Email updates

Keep up to date with the latest news and content from Genome Biology and BioMed Central.

This article is part of the supplement: Transposons in vertebrate functional genomics

Highly Accessed Review

Pigs taking wing with transposons and recombinases

Karl J Clark123, Daniel F Carlson12 and Scott C Fahrenkrug123*

  • * Corresponding author: Scott C Fahrenkrug fahre001@umn.edu

  • † Equal contributors

Author affiliations

1 Department of Animal Science at the University of Minnesota, Fitch Ave, St. Paul, MN 55108, USA

2 The Arnold and Mabel Beckman Center for Transposon Research at the University of Minnesota, Church St, Minneapolis, MN 55455, USA

3 The Animal Biotechnology Center at the University of Minnesota, Fitch Ave, St. Paul, MN 55108, USA

For all author emails, please log on.

Citation and License

Genome Biology 2007, 8(Suppl 1):S13  doi:10.1186/gb-2007-8-s1-s13

Published: 31 October 2007

Abstract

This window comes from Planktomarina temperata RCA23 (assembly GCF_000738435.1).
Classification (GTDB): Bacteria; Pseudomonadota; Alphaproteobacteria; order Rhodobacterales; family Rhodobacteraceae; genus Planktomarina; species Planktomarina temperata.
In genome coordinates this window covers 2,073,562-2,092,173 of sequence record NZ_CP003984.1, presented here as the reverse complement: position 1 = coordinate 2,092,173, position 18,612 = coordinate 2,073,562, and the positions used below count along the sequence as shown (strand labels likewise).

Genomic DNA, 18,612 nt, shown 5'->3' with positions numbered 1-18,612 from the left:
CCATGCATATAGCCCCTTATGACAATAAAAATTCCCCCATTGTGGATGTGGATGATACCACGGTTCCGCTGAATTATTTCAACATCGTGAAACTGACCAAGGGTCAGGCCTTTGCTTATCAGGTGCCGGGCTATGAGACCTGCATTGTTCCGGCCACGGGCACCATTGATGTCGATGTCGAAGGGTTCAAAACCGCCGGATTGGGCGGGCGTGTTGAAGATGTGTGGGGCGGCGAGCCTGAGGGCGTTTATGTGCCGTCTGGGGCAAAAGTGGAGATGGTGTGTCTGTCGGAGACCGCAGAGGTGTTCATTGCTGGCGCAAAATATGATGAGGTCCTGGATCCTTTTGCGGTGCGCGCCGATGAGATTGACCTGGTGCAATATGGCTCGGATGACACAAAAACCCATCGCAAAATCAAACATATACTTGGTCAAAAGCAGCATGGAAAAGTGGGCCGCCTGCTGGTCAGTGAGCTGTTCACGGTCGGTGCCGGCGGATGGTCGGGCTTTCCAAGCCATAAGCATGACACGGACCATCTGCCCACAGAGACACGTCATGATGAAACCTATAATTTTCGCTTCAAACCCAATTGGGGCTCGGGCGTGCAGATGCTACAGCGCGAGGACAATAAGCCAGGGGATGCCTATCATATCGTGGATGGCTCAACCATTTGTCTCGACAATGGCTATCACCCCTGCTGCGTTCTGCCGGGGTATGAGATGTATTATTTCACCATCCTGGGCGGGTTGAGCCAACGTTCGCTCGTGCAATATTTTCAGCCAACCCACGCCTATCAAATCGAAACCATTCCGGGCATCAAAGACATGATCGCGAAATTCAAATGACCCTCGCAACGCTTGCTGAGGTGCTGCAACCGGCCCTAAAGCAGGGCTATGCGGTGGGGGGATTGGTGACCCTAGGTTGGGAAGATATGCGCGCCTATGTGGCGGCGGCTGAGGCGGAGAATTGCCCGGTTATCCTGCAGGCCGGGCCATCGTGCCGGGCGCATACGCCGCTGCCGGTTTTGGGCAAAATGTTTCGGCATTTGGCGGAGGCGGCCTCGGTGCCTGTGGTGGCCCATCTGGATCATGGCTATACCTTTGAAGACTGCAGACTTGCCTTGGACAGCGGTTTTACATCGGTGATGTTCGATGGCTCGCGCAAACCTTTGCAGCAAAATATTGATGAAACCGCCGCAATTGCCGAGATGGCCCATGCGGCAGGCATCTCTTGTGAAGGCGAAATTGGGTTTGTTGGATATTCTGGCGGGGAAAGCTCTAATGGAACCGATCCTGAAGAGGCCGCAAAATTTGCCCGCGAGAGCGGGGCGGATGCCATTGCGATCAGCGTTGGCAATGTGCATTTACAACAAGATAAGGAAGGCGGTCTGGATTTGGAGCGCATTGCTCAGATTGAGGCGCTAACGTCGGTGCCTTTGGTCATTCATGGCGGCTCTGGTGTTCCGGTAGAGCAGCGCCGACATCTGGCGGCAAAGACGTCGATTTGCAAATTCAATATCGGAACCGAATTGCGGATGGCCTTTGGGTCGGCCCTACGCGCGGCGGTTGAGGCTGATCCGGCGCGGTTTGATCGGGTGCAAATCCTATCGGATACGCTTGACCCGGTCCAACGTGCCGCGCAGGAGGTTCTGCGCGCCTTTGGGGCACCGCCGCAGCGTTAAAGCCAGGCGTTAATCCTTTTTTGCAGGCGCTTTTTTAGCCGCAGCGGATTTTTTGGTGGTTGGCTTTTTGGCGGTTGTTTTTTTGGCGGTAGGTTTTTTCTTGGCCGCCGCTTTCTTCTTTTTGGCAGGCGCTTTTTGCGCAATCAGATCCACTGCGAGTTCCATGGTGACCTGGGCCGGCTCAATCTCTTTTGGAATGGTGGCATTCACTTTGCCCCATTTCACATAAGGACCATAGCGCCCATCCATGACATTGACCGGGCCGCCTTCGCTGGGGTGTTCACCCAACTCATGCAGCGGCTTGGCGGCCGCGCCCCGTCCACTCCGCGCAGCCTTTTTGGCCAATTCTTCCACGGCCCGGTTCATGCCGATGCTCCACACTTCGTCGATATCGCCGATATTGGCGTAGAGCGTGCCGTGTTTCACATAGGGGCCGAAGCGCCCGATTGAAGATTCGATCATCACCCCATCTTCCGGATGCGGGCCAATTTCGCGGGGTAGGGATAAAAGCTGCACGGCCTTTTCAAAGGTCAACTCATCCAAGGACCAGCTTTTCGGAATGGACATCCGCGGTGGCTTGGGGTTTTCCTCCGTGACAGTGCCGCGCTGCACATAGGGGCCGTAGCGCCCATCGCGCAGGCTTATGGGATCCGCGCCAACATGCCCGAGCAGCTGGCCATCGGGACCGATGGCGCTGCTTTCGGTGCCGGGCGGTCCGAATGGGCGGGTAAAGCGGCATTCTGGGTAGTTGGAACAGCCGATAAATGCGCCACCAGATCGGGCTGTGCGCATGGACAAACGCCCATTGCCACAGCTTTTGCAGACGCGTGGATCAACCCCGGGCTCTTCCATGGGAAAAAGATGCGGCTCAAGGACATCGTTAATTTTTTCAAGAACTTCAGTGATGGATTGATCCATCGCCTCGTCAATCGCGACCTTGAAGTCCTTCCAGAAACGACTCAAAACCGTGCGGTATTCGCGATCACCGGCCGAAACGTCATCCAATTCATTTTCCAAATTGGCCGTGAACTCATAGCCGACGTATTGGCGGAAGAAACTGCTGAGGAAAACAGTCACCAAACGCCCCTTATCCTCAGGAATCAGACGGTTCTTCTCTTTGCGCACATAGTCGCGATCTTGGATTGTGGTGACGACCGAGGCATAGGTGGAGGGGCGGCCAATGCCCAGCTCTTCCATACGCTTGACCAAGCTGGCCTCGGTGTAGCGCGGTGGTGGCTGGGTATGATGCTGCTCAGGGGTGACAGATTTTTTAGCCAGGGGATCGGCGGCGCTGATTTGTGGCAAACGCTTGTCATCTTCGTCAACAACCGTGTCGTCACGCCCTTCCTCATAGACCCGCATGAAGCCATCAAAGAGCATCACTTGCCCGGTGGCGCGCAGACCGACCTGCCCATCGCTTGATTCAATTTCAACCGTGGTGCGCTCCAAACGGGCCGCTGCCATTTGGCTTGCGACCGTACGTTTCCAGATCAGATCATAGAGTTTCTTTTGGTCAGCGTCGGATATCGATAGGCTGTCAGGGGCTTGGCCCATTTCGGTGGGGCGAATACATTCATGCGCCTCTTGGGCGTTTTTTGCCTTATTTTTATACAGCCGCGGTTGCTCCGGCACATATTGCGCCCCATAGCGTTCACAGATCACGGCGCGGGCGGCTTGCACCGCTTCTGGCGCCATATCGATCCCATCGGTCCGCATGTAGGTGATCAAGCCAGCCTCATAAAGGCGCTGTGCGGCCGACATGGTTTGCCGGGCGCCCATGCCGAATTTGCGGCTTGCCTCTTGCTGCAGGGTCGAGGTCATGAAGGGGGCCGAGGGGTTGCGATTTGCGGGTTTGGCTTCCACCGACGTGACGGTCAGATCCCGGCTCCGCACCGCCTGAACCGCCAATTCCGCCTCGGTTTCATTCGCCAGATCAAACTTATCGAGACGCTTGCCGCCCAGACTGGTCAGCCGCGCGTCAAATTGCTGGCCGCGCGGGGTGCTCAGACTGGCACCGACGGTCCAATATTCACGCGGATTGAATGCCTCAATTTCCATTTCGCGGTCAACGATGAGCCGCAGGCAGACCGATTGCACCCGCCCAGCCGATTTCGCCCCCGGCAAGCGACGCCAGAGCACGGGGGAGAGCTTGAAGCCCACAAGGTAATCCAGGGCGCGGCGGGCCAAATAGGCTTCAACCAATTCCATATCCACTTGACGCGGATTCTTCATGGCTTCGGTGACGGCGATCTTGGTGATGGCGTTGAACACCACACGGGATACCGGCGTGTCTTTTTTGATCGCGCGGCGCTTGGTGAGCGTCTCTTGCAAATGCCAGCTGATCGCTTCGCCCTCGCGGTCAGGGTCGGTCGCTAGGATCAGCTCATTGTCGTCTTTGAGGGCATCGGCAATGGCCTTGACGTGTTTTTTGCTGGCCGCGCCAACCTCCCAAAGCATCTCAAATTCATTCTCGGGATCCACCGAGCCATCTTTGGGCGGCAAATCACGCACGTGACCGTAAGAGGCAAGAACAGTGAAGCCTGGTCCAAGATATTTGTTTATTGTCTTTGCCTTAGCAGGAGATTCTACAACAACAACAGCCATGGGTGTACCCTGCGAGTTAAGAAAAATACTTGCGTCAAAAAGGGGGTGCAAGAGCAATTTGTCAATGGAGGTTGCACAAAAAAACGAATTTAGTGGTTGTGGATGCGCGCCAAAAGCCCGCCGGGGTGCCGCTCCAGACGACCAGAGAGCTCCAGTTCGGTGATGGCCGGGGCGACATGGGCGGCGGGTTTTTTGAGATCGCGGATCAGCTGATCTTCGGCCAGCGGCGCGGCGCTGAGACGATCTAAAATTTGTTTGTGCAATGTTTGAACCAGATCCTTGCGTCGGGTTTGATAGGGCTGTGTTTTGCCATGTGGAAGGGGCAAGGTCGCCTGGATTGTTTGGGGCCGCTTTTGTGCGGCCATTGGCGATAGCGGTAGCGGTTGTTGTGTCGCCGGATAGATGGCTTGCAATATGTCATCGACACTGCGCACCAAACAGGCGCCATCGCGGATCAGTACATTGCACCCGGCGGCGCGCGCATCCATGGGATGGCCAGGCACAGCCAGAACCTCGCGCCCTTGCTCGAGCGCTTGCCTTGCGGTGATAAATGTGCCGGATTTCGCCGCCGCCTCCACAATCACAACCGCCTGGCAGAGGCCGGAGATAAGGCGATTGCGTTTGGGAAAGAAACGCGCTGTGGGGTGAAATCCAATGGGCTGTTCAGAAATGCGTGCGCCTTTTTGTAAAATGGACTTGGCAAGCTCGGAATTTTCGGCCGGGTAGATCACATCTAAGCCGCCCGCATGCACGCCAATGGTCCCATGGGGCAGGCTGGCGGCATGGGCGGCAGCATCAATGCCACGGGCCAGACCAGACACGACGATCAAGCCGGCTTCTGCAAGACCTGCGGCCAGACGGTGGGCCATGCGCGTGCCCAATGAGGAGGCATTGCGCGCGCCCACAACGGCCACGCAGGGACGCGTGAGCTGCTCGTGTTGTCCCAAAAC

Swine production has been an important part of our lives since the late Mesolithic or early Neolithic periods, and ranks number one in world meat production. Pig production also contributes to high-value-added medical markets in the form of pharmaceuticals, heart valves, and surgical materials. Genetic engineering, including the addition of exogenous genetic material or manipulation of the endogenous genome, holds great promise for changing pig phenotypes for agricultural and medical applications. Although the first transgenic pigs were described in 1985, poor survival of manipulated embryos; inefficiencies in the integration, transmission, and expression of transgenes; and expensive husbandry costs have impeded the widespread application of pig genetic engineering. Sequencing of the pig genome and advances in reproductive technologies have rejuvenated efforts to apply transgenesis to swine. Pigs provide a compelling new resource for the directed production of pharmaceutical proteins and the provision of cells, vascular grafts, and organs for xenotransplantation. Additionally, given remarkable similarities in the physiology and size of people and pigs, swine will increasingly provide large animal models of human disease where rodent models are insufficient. We review the challenges facing pig transgenesis and discuss the utility of transposases and recombinases for enhancing the success and sophistication of pig genetic engineering. 'The paradise of my fancy is one where pigs have wings.' (GK Chesterton).